Zizek’s LESS THAN NOTHING is a very interesting and impressive synthesis not only of Hegel and Lacan, along with Badiou, but also of Deleuze, Foucault, and Lyotard.
Zizek was influenced by Deleuze more than many seem to think, but I would argue that by retroaction reading Deleuze in terms of Zizek allows us to see Deleuze in new ways.
In LESS THAN NOTHING Zizek provides us with a good example of this weird logic of creative re-reading. The book is implicitly written from the point of view of what Zizek elsewhere calls the « pact » between Lacan and Deleuze. This pact means abandoning the standard image of Deleuze as pure affirmation, which then requires a compensatory supplement of negativity (as in the recent promotion of a « dark » Deleuze).
Although I disagree with some of Zizek’s arguments and emphases he provides us with a very useful creative interpretation of Deleuze’s work, isolating out the meta-ontological heuristic core from the ontological instantiation (where many pro- and anti-Deleuzians get stuck) and opening it to be re-instantiated in many different ways.
Zizek comes even closer to Deleuze than in his previous writings, deriving several key concepts from Deleuze’s LOGIC OF SENSE: appearance-qua-appearance and retroactive causality (that Deleuze calls « quasi-causality »), and also the cut.
This notion of a cut or a gap is to be found everywhere in Deleuze’s work. He talks of it as the « fêlure », which can be translated objectively as « crack » and subjectively as « crack-up ».
One theme for which Zizek is closer to Deleuze than to Badiou is in his treatment of religion as a mode of subjectivation capable of instantiating his most general meta-ontological categories. This is something that is not fully assumed by Badiou as he refuses to count religion as a « fifth » condition on a par with science, art, politics, and love.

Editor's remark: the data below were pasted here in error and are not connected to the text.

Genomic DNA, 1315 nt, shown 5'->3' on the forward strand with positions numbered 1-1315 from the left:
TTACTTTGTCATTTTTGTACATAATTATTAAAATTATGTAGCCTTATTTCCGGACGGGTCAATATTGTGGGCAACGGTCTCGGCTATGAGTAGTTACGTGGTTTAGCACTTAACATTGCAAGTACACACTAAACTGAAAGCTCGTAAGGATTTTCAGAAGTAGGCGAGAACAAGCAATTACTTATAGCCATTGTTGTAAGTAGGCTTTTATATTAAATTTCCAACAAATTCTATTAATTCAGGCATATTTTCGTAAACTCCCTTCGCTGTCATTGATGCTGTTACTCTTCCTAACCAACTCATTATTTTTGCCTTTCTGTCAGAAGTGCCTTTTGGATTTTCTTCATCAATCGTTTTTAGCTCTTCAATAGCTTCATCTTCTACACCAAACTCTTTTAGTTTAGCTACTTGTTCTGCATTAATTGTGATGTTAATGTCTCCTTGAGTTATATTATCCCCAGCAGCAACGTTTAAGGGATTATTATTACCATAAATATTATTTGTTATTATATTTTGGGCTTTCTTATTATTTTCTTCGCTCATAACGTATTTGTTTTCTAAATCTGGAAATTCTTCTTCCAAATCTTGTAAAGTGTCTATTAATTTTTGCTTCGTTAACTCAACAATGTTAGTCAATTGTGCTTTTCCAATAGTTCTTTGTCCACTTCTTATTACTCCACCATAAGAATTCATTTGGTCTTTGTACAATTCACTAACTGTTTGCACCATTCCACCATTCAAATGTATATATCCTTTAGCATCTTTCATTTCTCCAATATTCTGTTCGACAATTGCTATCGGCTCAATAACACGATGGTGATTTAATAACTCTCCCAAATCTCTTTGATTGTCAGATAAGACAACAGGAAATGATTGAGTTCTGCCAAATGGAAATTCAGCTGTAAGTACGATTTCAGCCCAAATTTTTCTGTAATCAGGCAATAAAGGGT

However, I disagree with Zizek’s take on Eastern Religion, in particular Buddhism. I do not think it essentially proposes enlightenment based on withdrawal from appearances, on treating the desire as an illusion. This may be the case of Theravada (or Hinayana) Buddhism, but Mahayana Buddhism favours immersion in the world of appearances.
For an imagistic presentation of these impressions one could refer to Spike Jonze’s film HER. Clint Burnham and Matthew Flisfeder have written a very interesting analysis of the film from a Zizekian perspective, but neglect some positive elements to be found in the unfolding of the story.
Viewing HER from a Deleuze/Zizek perspective one could see a sort of progression of ontological levels. Theodore buys the OS as a sort of ontic consumerist supplement to his life (like taking up a new philosophy as a new worldview), but evolving from simply « OS » to Samantha it (or she) moves from merely ontically organising Theodore’s existing life more efficiently to an ontological transformation that finally allows him to retro-actively re-vision his past and to open to the possibility of new love. In dialogue with her fellow AIs they create a « hyper-intelligent » AI (or meta-ontology) that they call Alan Watts (but that could have been called equally Zizek, or Deleuze).
Zizek’s talent for creative hybridization is such that his own followers most often lag behind him, inevitably simplifying him. I would add that most « Deleuzians » are lagging behind him too.